Voices: Dame Judi is right, our historic cities should be accessible for all

The Shambles, York's most famous street
The Shambles, York's most famous street

Watch out City of York Council: you’ve got Dame Judi Dench to contend with.

Local campaigners must be a pain in the neck for you. If only they’d quietly accept your discriminatory plan to remove blue badge parking and shut down the historic centre to large numbers of the disabled.

But they haven’t done that. They’ve made the parking cuts – supposedly required to make way for anti-terror bollards – into a national issue. I’ve repeatedly raised the subject, alongside similarly outrageous policies enacted or threatened by Hackney, Redbridge, Waltham Forest, Brighton. (Yes, Brighton - try finding an accessible loo in Britain’s supposed centre of inclusion).

Oscar and Bafta winner Dame Judi, who is not just a national treasure but one of York’s finest exports, has played ‘M’ so she knows James Bond. Not that she needs his help. She’s a formidable character and she’s played plenty. We could use more supporters like her because people tend to pay attention to what she says.

Life as a disabled Briton can be summed up in one word: Arrgghh! It’s what I was left thinking on my way back from the House of Lords, where I’d interviewed Baroness Campbell – another formidable woman, and founder of Not Dead Yet UK which opposes assisted suicide.

I had hit the inevitable bump in the road upon reaching Stratford station in a wheelchair. It has step-free access to the Central line going west, but not east. You need a ramp if you’re going east which means you have to find a member of staff with a radio who’s not surrounded by a gaggle of other passengers, and they have to find someone to operate the ramp. But at least you usually get there in the end.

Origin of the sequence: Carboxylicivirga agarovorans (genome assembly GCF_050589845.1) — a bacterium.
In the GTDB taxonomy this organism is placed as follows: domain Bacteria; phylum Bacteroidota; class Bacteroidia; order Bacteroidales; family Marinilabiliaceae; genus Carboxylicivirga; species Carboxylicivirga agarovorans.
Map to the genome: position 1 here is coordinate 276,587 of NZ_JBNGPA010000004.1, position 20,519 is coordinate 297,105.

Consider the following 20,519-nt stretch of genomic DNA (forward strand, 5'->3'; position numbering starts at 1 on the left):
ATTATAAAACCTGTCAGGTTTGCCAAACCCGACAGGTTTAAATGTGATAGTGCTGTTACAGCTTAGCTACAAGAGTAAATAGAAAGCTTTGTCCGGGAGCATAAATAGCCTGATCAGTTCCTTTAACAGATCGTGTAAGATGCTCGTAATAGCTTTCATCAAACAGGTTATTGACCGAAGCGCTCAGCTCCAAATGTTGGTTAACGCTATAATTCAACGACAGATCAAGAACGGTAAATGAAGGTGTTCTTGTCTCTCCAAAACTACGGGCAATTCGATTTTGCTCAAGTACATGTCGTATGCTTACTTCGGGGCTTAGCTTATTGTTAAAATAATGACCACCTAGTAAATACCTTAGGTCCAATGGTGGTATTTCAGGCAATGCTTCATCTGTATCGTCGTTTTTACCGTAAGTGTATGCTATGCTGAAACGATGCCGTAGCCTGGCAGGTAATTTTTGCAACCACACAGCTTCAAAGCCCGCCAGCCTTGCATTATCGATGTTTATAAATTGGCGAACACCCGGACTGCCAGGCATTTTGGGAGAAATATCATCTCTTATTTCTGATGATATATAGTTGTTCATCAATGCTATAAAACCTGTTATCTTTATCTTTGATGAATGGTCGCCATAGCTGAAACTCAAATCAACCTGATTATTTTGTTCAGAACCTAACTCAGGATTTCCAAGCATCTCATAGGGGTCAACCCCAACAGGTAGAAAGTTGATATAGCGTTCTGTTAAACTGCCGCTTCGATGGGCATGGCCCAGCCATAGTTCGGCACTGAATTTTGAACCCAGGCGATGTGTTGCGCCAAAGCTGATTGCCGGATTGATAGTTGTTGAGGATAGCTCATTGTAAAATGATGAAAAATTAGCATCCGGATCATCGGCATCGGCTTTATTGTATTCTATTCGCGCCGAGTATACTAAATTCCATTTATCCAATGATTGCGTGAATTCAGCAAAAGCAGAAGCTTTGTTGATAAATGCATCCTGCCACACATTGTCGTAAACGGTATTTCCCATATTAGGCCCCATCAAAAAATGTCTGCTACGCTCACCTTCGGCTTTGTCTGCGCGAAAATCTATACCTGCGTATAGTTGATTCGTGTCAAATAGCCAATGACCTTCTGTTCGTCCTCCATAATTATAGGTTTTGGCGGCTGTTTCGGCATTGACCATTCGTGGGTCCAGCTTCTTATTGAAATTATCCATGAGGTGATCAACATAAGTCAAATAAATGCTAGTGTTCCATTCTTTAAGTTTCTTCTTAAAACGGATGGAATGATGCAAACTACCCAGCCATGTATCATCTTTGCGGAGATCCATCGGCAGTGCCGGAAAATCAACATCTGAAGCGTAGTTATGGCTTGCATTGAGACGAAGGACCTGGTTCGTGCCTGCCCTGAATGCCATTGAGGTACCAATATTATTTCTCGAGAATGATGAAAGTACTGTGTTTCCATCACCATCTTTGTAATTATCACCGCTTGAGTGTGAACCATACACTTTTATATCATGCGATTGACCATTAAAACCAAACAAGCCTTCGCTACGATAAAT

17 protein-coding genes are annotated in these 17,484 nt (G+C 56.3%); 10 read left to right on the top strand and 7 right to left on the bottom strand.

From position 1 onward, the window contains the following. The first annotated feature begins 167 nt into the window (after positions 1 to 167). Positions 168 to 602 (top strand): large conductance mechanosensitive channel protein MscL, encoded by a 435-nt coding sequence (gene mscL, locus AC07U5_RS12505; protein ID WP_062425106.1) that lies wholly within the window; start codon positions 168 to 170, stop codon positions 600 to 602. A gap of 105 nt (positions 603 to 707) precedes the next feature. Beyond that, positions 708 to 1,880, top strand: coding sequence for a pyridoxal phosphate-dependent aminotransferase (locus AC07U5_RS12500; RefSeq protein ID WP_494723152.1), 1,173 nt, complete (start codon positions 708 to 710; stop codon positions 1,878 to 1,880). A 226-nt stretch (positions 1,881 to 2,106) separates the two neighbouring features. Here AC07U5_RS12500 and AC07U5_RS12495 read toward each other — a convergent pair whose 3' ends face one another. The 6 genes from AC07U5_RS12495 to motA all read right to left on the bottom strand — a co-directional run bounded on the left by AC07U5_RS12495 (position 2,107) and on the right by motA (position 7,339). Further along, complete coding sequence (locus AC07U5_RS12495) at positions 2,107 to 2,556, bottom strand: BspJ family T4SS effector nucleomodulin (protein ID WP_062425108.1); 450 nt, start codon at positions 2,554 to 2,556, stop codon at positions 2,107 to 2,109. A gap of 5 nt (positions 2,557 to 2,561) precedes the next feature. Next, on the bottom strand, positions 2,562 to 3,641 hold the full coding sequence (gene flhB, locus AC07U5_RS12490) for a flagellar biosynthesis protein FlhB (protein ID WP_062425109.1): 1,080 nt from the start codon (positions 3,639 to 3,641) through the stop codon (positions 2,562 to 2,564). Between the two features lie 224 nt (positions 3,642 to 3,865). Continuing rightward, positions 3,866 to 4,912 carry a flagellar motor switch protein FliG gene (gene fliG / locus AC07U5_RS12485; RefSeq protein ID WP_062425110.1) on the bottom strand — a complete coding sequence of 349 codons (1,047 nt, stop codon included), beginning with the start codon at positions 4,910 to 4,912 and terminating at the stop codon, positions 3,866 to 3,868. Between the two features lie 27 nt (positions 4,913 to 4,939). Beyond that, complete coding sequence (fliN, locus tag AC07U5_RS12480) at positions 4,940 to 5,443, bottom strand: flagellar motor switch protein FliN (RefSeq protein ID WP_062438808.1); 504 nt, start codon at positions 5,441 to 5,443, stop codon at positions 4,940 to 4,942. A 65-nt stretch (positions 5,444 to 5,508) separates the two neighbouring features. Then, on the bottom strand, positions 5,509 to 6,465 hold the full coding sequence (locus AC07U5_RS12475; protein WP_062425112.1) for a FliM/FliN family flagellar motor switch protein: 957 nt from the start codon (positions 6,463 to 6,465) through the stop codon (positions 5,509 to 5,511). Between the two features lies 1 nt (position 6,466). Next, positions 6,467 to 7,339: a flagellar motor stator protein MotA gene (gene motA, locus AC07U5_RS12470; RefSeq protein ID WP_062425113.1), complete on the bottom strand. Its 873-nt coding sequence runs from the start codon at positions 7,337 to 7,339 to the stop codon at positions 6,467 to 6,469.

York’s disabled community and its disabled visitors can’t get there at all when it comes to its beautiful city centre. I’ve been there and witnessed the problem close-up.

Terrorism is the mealy-mouthed excuse that has been given. Police were apparently worried about fanatics driving vehicles into crowded places, so goodbye blue badge parking spaces.

Here’s the thing: if you’re shutting out disabled people for fear that a fanatic might do something horrible then the terrorists have won. Severing disabled people’s access to York is a craven surrender to them. An act of despicable cowardice.

Dame Judi summed it up perfectly in a message shared with campaign group Reverse the Ban. “York city centre is a rare jewel that should be free for all to enjoy, including those with a disability and for whom accessible parking is essential,” she said.

“As someone living with sight loss, I know only too well how gaining access to places can be exceptionally difficult.

“York city centre should be fully accessible through these types of schemes. I should like to offer my wholehearted support to people in the City of York who are asking the local council to reconsider any ban to the blue badge scheme in the city centre.”

Policies such as the one imposed by York are depressingly common in a country where the attitude of the entire political class is ‘why should we care about a bunch of cripples?’. It’s high time they were made to care. Perhaps a few more supporters like Dame Judi would care to step up?